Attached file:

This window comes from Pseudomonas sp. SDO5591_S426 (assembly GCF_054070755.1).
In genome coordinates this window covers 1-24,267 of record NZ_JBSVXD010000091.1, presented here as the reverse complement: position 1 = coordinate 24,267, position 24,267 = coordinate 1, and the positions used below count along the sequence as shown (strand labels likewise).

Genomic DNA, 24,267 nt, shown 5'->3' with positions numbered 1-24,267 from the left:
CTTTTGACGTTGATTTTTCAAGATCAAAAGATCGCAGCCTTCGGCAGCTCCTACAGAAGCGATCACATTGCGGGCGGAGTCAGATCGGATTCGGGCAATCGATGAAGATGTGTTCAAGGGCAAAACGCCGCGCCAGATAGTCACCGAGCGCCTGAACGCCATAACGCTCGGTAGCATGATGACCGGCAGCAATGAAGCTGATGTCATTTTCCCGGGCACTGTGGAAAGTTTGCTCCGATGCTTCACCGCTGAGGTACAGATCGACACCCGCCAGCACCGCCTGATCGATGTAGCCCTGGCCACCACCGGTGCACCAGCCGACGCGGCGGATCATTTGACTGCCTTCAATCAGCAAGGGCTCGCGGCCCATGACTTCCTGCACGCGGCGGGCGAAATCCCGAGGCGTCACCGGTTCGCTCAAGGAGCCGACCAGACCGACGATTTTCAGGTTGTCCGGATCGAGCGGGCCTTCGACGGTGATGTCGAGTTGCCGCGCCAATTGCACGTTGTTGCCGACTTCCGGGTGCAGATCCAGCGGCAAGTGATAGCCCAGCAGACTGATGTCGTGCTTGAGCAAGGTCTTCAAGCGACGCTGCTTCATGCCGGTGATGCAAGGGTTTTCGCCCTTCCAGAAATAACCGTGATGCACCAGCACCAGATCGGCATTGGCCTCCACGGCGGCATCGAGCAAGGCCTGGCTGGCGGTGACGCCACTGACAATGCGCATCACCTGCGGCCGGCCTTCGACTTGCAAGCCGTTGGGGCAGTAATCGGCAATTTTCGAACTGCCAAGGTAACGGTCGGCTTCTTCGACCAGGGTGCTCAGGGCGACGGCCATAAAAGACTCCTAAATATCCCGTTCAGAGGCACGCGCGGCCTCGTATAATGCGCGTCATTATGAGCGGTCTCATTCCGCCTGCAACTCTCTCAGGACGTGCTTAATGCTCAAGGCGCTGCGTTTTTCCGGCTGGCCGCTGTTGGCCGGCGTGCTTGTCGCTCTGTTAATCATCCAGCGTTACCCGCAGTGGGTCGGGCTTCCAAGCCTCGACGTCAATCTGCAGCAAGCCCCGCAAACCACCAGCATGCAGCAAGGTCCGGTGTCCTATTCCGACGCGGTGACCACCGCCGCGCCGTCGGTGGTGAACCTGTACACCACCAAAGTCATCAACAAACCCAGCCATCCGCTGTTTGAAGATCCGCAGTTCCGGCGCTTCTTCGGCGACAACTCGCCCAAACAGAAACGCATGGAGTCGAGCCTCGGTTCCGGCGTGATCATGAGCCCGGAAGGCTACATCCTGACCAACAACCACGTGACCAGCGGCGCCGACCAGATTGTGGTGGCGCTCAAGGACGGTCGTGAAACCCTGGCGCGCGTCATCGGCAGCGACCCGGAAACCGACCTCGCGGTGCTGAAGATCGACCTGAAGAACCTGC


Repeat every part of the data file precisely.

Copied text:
This window comes from Pseudomonas sp. SDO5591_S426 (assembly GCF_054070755.1).
In genome coordinates this window covers 1-24,267 of record NZ_JBSVXD010000091.1, presented here as the reverse complement: position 1 = coordinate 24,267, position 24,267 = coordinate 1, and the positions used below count along the sequence as shown (strand labels likewise).

Genomic DNA, 24,267 nt, shown 5'->3' with positions numbered 1-24,267 from the left:
CTTTTGACGTTGATTTTTCAAGATCAAAAGATCGCAGCCTTCGGCAGCTCCTACAGAAGCGATCACATTGCGGGCGGAGTCAGATCGGATTCGGGCAATCGATGAAGATGTGTTCAAGGGCAAAACGCCGCGCCAGATAGTCACCGAGCGCCTGAACGCCATAACGCTCGGTAGCATGATGACCGGCAGCAATGAAGCTGATGTCATTTTCCCGGGCACTGTGGAAAGTTTGCTCCGATGCTTCACCGCTGAGGTACAGATCGACACCCGCCAGCACCGCCTGATCGATGTAGCCCTGGCCACCACCGGTGCACCAGCCGACGCGGCGGATCATTTGACTGCCTTCAATCAGCAAGGGCTCGCGGCCCATGACTTCCTGCACGCGGCGGGCGAAATCCCGAGGCGTCACCGGTTCGCTCAAGGAGCCGACCAGACCGACGATTTTCAGGTTGTCCGGATCGAGCGGGCCTTCGACGGTGATGTCGAGTTGCCGCGCCAATTGCACGTTGTTGCCGACTTCCGGGTGCAGATCCAGCGGCAAGTGATAGCCCAGCAGACTGATGTCGTGCTTGAGCAAGGTCTTCAAGCGACGCTGCTTCATGCCGGTGATGCAAGGGTTTTCGCCCTTCCAGAAATAACCGTGATGCACCAGCACCAGATCGGCATTGGCCTCCACGGCGGCATCGAGCAAGGCCTGGCTGGCGGTGACGCCACTGACAATGCGCATCACCTGCGGCCGGCCTTCGACTTGCAAGCCGTTGGGGCAGTAATCGGCAATTTTCGAACTGCCAAGGTAACGGTCGGCTTCTTCGACCAGGGTGCTCAGGGCGACGGCCATAAAAGACTCCTAAATATCCCGTTCAGAGGCACGCGCGGCCTCGTATAATGCGCGTCATTATGAGCGGTCTCATTCCGCCTGCAACTCTCTCAGGACGTGCTTAATGCTCAAGGCGCTGCGTTTTTCCGGCTGGCCGCTGTTGGCCGGCGTGCTTGTCGCTCTGTTAATCATCCAGCGTTACCCGCAGTGGGTCGGGCTTCCAAGCCTCGACGTCAATCTGCAGCAAGCCCCGCAAACCACCAGCATGCAGCAAGGTCCGGTGTCCTATTCCGACGCGGTGACCACCGCCGCGCCGTCGGTGGTGAACCTGTACACCACCAAAGTCATCAACAAACCCAGCCATCCGCTGTTTGAAGATCCGCAGTTCCGGCGCTTCTTCGGCGACAACTCGCCCAAACAGAAACGCATGGAGTCGAGCCTCGGTTCCGGCGTGATCATGAGCCCGGAAGGCTACATCCTGACCAACAACCACGTGACCAGCGGCGCCGACCAGATTGTGGTGGCGCTCAAGGACGGTCGTGAAACCCTGGCGCGCGTCATCGGCAGCGACCCGGAAACCGACCTCGCGGTGCTGAAGATCGACCTGAAGAACCTGC